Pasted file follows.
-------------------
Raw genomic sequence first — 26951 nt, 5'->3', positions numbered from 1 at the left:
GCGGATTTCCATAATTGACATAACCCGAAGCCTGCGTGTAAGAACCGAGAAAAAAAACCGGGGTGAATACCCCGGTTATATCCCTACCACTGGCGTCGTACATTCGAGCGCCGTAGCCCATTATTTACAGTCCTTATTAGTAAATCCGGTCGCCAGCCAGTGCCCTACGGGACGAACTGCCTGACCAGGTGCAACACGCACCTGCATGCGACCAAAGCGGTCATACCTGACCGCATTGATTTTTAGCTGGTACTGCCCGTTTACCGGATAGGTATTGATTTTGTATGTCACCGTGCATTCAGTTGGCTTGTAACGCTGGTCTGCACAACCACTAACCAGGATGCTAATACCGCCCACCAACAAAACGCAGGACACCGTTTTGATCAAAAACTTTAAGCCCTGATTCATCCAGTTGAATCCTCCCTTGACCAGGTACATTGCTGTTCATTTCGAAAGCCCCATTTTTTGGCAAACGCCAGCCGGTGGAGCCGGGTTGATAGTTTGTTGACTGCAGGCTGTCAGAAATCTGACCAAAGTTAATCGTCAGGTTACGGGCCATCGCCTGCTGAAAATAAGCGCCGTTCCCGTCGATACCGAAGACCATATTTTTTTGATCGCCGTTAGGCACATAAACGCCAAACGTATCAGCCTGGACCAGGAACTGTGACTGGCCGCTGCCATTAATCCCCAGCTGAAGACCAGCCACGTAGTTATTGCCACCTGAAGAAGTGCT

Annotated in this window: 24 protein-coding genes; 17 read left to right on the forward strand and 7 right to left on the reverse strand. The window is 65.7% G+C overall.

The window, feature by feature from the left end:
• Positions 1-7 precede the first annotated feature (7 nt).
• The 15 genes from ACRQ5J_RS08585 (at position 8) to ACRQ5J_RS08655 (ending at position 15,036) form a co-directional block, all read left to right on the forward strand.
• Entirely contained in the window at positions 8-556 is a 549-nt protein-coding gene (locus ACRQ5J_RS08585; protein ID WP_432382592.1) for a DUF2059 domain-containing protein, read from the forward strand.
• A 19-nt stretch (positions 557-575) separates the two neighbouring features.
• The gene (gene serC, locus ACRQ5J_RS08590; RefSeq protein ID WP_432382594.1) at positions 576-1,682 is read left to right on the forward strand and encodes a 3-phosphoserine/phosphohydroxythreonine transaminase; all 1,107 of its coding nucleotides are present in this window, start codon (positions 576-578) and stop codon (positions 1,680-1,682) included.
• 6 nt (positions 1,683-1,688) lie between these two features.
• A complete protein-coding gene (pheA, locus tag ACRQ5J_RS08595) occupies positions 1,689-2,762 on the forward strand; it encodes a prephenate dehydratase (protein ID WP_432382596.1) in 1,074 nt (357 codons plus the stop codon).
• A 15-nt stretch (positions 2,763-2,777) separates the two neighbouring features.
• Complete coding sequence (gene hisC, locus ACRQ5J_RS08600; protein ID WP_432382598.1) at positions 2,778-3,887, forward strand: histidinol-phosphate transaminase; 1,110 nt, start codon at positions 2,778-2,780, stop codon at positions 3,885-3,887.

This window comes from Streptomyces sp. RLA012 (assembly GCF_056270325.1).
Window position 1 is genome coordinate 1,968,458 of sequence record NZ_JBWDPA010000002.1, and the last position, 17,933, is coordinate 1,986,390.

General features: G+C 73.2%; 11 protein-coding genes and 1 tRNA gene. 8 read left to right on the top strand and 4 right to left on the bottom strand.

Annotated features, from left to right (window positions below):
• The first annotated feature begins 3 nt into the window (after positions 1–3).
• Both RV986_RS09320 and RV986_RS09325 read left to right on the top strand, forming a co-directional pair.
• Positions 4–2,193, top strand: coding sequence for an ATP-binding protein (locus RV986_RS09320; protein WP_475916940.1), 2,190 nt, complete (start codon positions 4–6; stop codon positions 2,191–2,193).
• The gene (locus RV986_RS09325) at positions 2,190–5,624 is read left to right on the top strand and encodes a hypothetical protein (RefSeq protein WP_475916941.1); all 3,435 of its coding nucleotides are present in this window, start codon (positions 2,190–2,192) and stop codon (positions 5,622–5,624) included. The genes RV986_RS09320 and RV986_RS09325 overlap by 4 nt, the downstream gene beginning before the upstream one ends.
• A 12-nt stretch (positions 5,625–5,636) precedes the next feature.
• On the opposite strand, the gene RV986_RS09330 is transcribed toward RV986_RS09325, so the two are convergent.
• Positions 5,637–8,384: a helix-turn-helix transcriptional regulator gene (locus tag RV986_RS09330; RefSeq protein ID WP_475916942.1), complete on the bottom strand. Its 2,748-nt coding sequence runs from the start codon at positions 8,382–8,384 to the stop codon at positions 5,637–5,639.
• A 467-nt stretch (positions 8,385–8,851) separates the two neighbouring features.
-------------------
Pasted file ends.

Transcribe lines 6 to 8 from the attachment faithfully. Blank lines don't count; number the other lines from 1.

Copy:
• The 15 genes from ACRQ5J_RS08585 (at position 8) to ACRQ5J_RS08655 (ending at position 15,036) form a co-directional block, all read left to right on the forward strand.
• Entirely contained in the window at positions 8-556 is a 549-nt protein-coding gene (locus ACRQ5J_RS08585; protein ID WP_432382592.1) for a DUF2059 domain-containing protein, read from the forward strand.
• A 19-nt stretch (positions 557-575) separates the two neighbouring features.